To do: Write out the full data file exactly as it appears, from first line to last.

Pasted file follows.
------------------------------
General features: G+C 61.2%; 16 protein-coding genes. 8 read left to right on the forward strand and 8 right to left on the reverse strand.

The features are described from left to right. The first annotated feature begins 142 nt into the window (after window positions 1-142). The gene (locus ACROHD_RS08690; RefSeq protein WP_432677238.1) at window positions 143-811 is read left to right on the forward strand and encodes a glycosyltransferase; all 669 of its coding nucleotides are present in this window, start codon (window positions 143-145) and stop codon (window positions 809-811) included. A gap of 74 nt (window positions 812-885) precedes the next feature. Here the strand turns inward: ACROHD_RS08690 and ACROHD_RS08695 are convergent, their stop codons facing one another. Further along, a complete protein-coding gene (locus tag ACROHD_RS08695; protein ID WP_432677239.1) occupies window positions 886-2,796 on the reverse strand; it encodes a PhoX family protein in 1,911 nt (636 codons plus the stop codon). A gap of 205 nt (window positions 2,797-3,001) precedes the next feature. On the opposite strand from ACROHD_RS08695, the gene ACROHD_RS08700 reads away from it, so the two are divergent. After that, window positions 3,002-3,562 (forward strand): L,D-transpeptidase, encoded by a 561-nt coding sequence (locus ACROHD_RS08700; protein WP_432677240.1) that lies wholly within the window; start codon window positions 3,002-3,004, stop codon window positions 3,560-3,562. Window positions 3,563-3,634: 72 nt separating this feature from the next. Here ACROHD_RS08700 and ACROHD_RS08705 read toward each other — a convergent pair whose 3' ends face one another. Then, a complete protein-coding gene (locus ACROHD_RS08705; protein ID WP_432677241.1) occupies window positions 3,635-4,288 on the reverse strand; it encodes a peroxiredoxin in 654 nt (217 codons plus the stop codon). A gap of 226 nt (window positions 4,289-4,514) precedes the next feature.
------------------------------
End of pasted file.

General features: G+C 61.2%; 16 protein-coding genes. 8 read left to right on the forward strand and 8 right to left on the reverse strand.

The features are described from left to right. The first annotated feature begins 142 nt into the window (after window positions 1-142). The gene (locus ACROHD_RS08690; RefSeq protein WP_432677238.1) at window positions 143-811 is read left to right on the forward strand and encodes a glycosyltransferase; all 669 of its coding nucleotides are present in this window, start codon (window positions 143-145) and stop codon (window positions 809-811) included. A gap of 74 nt (window positions 812-885) precedes the next feature. Here the strand turns inward: ACROHD_RS08690 and ACROHD_RS08695 are convergent, their stop codons facing one another. Further along, a complete protein-coding gene (locus tag ACROHD_RS08695; protein ID WP_432677239.1) occupies window positions 886-2,796 on the reverse strand; it encodes a PhoX family protein in 1,911 nt (636 codons plus the stop codon). A gap of 205 nt (window positions 2,797-3,001) precedes the next feature. On the opposite strand from ACROHD_RS08695, the gene ACROHD_RS08700 reads away from it, so the two are divergent. After that, window positions 3,002-3,562 (forward strand): L,D-transpeptidase, encoded by a 561-nt coding sequence (locus ACROHD_RS08700; protein WP_432677240.1) that lies wholly within the window; start codon window positions 3,002-3,004, stop codon window positions 3,560-3,562. Window positions 3,563-3,634: 72 nt separating this feature from the next. Here ACROHD_RS08700 and ACROHD_RS08705 read toward each other — a convergent pair whose 3' ends face one another. Then, a complete protein-coding gene (locus ACROHD_RS08705; protein ID WP_432677241.1) occupies window positions 3,635-4,288 on the reverse strand; it encodes a peroxiredoxin in 654 nt (217 codons plus the stop codon). A gap of 226 nt (window positions 4,289-4,514) precedes the next feature.